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Dominica mystery sand dweller


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#1 erickaye

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Posted 14 March 2012 - 10:54 AM

Any ideas on this one? Was found in the sand during the day in about 15 feet of water off Dominica.

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#2 Leslie

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Posted 15 March 2012 - 06:50 AM

Hi there - Those are the 2 feeding palps of some kind of polychaete. It might be in family Spionidae, Chaetopteridae, or several other families. The palps pick up particles of food & carry them back to the mouth while the body is safe inside the burrow.

#3 erickaye

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Posted 15 March 2012 - 07:29 AM

Much thanks! Tons of Eunice Roussaei found there, too. One was easily 8 feet long.


Hi there - Those are the 2 feeding palps of some kind of polychaete. It might be in family Spionidae, Chaetopteridae, or several other families. The palps pick up particles of food & carry them back to the mouth while the body is safe inside the burrow.



#4 Leslie

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Posted 27 March 2012 - 08:02 AM

Much thanks! Tons of Eunice Roussaei found there, too. One was easily 8 feet long.


I'd sure love to see some of those! The real name of the big caribbean eunicids is in doubt and it will require examining specimens to determine the correct name. Same for the other giant eunicids in other parts of the world - even the IP bobbitt. E. roussaei's range is now considered to be Adriactic, Mediterranean, etc. If you like going through scientific jargon (although this isn't as bad as most) there's a discussion about the issue here http://www.ots.ac.cr...Polychaetes.pdf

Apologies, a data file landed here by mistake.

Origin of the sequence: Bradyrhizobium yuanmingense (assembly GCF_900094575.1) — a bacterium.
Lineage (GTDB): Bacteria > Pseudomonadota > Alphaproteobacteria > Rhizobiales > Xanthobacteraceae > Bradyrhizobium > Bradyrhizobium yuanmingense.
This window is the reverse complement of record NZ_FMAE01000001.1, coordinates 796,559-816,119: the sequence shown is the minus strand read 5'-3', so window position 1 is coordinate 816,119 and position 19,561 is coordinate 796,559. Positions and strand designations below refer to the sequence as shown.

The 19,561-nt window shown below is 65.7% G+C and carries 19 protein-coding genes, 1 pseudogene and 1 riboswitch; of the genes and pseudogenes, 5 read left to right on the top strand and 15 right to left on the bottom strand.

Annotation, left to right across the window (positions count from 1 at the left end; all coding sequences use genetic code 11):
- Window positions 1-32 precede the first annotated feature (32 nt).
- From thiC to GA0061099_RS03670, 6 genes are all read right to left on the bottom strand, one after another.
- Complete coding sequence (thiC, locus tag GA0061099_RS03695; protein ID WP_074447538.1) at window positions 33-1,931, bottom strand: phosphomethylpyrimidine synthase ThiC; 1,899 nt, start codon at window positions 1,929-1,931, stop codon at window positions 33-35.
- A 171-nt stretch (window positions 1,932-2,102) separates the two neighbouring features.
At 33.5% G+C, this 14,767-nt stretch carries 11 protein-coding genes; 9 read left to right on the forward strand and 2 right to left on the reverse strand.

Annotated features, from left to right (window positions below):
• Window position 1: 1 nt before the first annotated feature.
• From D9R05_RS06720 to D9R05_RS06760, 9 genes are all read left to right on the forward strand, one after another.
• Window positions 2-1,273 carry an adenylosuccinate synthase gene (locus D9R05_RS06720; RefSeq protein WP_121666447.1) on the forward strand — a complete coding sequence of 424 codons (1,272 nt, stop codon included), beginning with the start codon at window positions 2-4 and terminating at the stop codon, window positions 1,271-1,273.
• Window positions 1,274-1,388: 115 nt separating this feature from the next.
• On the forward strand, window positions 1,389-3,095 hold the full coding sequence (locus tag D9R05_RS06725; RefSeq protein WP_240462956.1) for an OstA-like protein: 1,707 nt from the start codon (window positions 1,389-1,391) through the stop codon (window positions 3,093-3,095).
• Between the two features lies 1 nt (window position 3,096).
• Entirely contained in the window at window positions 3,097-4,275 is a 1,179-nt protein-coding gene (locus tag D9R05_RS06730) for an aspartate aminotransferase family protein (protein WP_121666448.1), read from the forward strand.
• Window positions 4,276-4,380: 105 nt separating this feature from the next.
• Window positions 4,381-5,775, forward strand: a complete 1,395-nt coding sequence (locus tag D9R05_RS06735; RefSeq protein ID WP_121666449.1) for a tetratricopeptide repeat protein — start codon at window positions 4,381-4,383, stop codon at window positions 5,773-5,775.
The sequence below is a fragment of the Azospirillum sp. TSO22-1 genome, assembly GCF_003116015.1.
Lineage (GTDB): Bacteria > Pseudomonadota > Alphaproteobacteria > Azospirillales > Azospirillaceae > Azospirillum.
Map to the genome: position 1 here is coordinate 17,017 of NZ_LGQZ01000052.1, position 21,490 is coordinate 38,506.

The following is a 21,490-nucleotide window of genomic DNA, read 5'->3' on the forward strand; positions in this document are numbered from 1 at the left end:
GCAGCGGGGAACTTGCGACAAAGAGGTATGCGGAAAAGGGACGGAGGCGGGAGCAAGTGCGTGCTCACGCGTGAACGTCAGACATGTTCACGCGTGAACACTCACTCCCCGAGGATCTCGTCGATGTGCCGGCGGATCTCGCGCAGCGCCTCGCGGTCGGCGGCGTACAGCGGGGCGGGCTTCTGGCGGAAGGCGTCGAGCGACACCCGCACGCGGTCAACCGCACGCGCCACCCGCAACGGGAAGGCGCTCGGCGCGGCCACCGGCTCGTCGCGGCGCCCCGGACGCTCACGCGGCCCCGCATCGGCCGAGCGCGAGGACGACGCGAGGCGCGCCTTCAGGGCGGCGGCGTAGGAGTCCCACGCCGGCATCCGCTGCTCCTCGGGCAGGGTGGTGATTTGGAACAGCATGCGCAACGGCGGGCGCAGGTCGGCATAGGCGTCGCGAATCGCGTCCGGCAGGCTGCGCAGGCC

#5 SwiftFF5

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Posted 27 March 2012 - 01:47 PM

On a night dive in the Dominican Republic several years ago, we saw some sort of polychaete worn that had alternating green and black segments, formidable looking jaws and was about 6 feet long and about two inches in diameter. I had no idea what it was at the time, and didn't have a camera yet, but it was very, very impressive. In fact, it scared our dive master a bit, I think.

Edited by SwiftFF5, 27 March 2012 - 01:47 PM.

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#6 erickaye

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Posted 28 March 2012 - 07:40 PM

That's a fascinating read. Thanks for sharing. It amazes me how little work has been done on these enormous creatures to date. They didn't seem that rare in Dominica, although I've never encountered them anywhere else. Wonder why Deloach and Humann decided to go with roussaei for their book... Calling it "The Thing" definitely helps its popularity.


I'd sure love to see some of those! The real name of the big caribbean eunicids is in doubt and it will require examining specimens to determine the correct name. Same for the other giant eunicids in other parts of the world - even the IP bobbitt. E. roussaei's range is now considered to be Adriactic, Mediterranean, etc. If you like going through scientific jargon (although this isn't as bad as most) there's a discussion about the issue here http://www.ots.ac.cr...Polychaetes.pdf